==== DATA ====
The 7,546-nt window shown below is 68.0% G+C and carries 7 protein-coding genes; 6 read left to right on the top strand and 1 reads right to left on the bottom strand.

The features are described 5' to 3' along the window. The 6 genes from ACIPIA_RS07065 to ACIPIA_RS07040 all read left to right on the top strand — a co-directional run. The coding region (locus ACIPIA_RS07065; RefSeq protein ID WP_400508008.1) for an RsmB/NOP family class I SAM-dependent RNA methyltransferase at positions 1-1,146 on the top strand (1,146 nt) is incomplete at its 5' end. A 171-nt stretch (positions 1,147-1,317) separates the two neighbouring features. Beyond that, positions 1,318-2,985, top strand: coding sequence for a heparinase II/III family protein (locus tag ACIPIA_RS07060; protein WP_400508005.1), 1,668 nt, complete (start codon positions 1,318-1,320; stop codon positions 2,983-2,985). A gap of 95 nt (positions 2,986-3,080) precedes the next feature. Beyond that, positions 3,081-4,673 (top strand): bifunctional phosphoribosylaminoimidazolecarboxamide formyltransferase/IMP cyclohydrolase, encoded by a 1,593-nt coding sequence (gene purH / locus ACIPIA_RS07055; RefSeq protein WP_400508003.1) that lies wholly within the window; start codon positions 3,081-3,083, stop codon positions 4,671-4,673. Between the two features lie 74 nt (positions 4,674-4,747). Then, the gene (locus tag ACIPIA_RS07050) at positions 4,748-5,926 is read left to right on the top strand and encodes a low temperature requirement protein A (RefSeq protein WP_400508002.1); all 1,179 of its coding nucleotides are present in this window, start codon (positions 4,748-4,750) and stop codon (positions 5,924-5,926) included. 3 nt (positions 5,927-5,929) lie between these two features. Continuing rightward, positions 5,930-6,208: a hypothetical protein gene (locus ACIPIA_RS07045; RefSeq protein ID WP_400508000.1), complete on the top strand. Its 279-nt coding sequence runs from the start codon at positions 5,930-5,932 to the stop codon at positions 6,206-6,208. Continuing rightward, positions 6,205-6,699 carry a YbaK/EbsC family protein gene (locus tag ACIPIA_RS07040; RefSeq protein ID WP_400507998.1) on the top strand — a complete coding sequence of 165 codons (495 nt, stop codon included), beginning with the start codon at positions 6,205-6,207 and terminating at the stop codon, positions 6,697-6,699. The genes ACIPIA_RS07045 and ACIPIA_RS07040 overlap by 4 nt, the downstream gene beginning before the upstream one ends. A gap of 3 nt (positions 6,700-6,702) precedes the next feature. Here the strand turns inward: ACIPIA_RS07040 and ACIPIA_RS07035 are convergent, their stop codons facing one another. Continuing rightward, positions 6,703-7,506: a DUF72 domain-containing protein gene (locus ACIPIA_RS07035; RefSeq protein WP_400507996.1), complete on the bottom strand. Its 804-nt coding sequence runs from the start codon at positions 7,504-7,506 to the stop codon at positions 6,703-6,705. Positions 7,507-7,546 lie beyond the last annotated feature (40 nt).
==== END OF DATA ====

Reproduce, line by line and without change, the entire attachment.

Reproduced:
The 7,546-nt window shown below is 68.0% G+C and carries 7 protein-coding genes; 6 read left to right on the top strand and 1 reads right to left on the bottom strand.

The features are described 5' to 3' along the window. The 6 genes from ACIPIA_RS07065 to ACIPIA_RS07040 all read left to right on the top strand — a co-directional run. The coding region (locus ACIPIA_RS07065; RefSeq protein ID WP_400508008.1) for an RsmB/NOP family class I SAM-dependent RNA methyltransferase at positions 1-1,146 on the top strand (1,146 nt) is incomplete at its 5' end. A 171-nt stretch (positions 1,147-1,317) separates the two neighbouring features. Beyond that, positions 1,318-2,985, top strand: coding sequence for a heparinase II/III family protein (locus tag ACIPIA_RS07060; protein WP_400508005.1), 1,668 nt, complete (start codon positions 1,318-1,320; stop codon positions 2,983-2,985). A gap of 95 nt (positions 2,986-3,080) precedes the next feature. Beyond that, positions 3,081-4,673 (top strand): bifunctional phosphoribosylaminoimidazolecarboxamide formyltransferase/IMP cyclohydrolase, encoded by a 1,593-nt coding sequence (gene purH / locus ACIPIA_RS07055; RefSeq protein WP_400508003.1) that lies wholly within the window; start codon positions 3,081-3,083, stop codon positions 4,671-4,673. Between the two features lie 74 nt (positions 4,674-4,747). Then, the gene (locus tag ACIPIA_RS07050) at positions 4,748-5,926 is read left to right on the top strand and encodes a low temperature requirement protein A (RefSeq protein WP_400508002.1); all 1,179 of its coding nucleotides are present in this window, start codon (positions 4,748-4,750) and stop codon (positions 5,924-5,926) included. 3 nt (positions 5,927-5,929) lie between these two features. Continuing rightward, positions 5,930-6,208: a hypothetical protein gene (locus ACIPIA_RS07045; RefSeq protein ID WP_400508000.1), complete on the top strand. Its 279-nt coding sequence runs from the start codon at positions 5,930-5,932 to the stop codon at positions 6,206-6,208. Continuing rightward, positions 6,205-6,699 carry a YbaK/EbsC family protein gene (locus tag ACIPIA_RS07040; RefSeq protein ID WP_400507998.1) on the top strand — a complete coding sequence of 165 codons (495 nt, stop codon included), beginning with the start codon at positions 6,205-6,207 and terminating at the stop codon, positions 6,697-6,699. The genes ACIPIA_RS07045 and ACIPIA_RS07040 overlap by 4 nt, the downstream gene beginning before the upstream one ends. A gap of 3 nt (positions 6,700-6,702) precedes the next feature. Here the strand turns inward: ACIPIA_RS07040 and ACIPIA_RS07035 are convergent, their stop codons facing one another. Continuing rightward, positions 6,703-7,506: a DUF72 domain-containing protein gene (locus ACIPIA_RS07035; RefSeq protein WP_400507996.1), complete on the bottom strand. Its 804-nt coding sequence runs from the start codon at positions 7,504-7,506 to the stop codon at positions 6,703-6,705. Positions 7,507-7,546 lie beyond the last annotated feature (40 nt).